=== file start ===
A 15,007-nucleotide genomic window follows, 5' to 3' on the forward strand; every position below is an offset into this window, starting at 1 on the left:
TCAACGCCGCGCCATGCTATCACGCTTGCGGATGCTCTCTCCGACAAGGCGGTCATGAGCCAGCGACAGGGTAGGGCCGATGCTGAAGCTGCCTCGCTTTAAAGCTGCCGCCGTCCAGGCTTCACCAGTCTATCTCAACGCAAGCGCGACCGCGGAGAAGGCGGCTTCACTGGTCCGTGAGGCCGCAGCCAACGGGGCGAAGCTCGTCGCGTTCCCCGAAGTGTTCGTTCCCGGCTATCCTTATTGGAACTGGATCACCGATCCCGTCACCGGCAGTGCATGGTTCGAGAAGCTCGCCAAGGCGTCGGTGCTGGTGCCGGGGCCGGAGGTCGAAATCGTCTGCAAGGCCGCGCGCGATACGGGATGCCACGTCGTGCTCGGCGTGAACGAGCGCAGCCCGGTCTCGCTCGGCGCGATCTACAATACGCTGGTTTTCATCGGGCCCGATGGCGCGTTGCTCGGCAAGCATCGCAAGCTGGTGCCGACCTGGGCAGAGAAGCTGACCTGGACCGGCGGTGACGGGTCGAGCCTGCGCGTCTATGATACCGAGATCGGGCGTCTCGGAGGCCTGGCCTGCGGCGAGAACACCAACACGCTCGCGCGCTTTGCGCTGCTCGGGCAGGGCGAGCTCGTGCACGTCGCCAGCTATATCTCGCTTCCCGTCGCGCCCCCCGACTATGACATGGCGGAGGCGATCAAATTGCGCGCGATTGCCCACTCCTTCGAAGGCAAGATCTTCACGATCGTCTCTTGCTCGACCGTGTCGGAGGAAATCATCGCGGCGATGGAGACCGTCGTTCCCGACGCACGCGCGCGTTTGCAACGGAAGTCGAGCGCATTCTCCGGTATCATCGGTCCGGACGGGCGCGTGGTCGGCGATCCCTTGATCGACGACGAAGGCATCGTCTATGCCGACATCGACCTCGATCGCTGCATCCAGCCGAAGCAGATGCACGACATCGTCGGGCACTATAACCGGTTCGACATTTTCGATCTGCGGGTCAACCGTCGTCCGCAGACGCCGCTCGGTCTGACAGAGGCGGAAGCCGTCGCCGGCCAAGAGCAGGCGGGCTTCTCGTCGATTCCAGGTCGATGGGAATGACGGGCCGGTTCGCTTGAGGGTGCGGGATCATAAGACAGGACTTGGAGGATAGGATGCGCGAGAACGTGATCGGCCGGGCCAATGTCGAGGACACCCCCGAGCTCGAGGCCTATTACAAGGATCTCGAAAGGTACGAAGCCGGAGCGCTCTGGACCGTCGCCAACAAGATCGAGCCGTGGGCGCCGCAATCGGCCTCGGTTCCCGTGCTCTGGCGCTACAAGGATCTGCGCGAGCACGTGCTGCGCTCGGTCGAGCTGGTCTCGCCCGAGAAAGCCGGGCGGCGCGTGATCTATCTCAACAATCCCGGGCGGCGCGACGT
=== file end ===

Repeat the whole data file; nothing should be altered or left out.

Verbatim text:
A 15,007-nucleotide genomic window follows, 5' to 3' on the forward strand; every position below is an offset into this window, starting at 1 on the left:
TCAACGCCGCGCCATGCTATCACGCTTGCGGATGCTCTCTCCGACAAGGCGGTCATGAGCCAGCGACAGGGTAGGGCCGATGCTGAAGCTGCCTCGCTTTAAAGCTGCCGCCGTCCAGGCTTCACCAGTCTATCTCAACGCAAGCGCGACCGCGGAGAAGGCGGCTTCACTGGTCCGTGAGGCCGCAGCCAACGGGGCGAAGCTCGTCGCGTTCCCCGAAGTGTTCGTTCCCGGCTATCCTTATTGGAACTGGATCACCGATCCCGTCACCGGCAGTGCATGGTTCGAGAAGCTCGCCAAGGCGTCGGTGCTGGTGCCGGGGCCGGAGGTCGAAATCGTCTGCAAGGCCGCGCGCGATACGGGATGCCACGTCGTGCTCGGCGTGAACGAGCGCAGCCCGGTCTCGCTCGGCGCGATCTACAATACGCTGGTTTTCATCGGGCCCGATGGCGCGTTGCTCGGCAAGCATCGCAAGCTGGTGCCGACCTGGGCAGAGAAGCTGACCTGGACCGGCGGTGACGGGTCGAGCCTGCGCGTCTATGATACCGAGATCGGGCGTCTCGGAGGCCTGGCCTGCGGCGAGAACACCAACACGCTCGCGCGCTTTGCGCTGCTCGGGCAGGGCGAGCTCGTGCACGTCGCCAGCTATATCTCGCTTCCCGTCGCGCCCCCCGACTATGACATGGCGGAGGCGATCAAATTGCGCGCGATTGCCCACTCCTTCGAAGGCAAGATCTTCACGATCGTCTCTTGCTCGACCGTGTCGGAGGAAATCATCGCGGCGATGGAGACCGTCGTTCCCGACGCACGCGCGCGTTTGCAACGGAAGTCGAGCGCATTCTCCGGTATCATCGGTCCGGACGGGCGCGTGGTCGGCGATCCCTTGATCGACGACGAAGGCATCGTCTATGCCGACATCGACCTCGATCGCTGCATCCAGCCGAAGCAGATGCACGACATCGTCGGGCACTATAACCGGTTCGACATTTTCGATCTGCGGGTCAACCGTCGTCCGCAGACGCCGCTCGGTCTGACAGAGGCGGAAGCCGTCGCCGGCCAAGAGCAGGCGGGCTTCTCGTCGATTCCAGGTCGATGGGAATGACGGGCCGGTTCGCTTGAGGGTGCGGGATCATAAGACAGGACTTGGAGGATAGGATGCGCGAGAACGTGATCGGCCGGGCCAATGTCGAGGACACCCCCGAGCTCGAGGCCTATTACAAGGATCTCGAAAGGTACGAAGCCGGAGCGCTCTGGACCGTCGCCAACAAGATCGAGCCGTGGGCGCCGCAATCGGCCTCGGTTCCCGTGCTCTGGCGCTACAAGGATCTGCGCGAGCACGTGCTGCGCTCGGTCGAGCTGGTCTCGCCCGAGAAAGCCGGGCGGCGCGTGATCTATCTCAACAATCCCGGGCGGCGCGACGT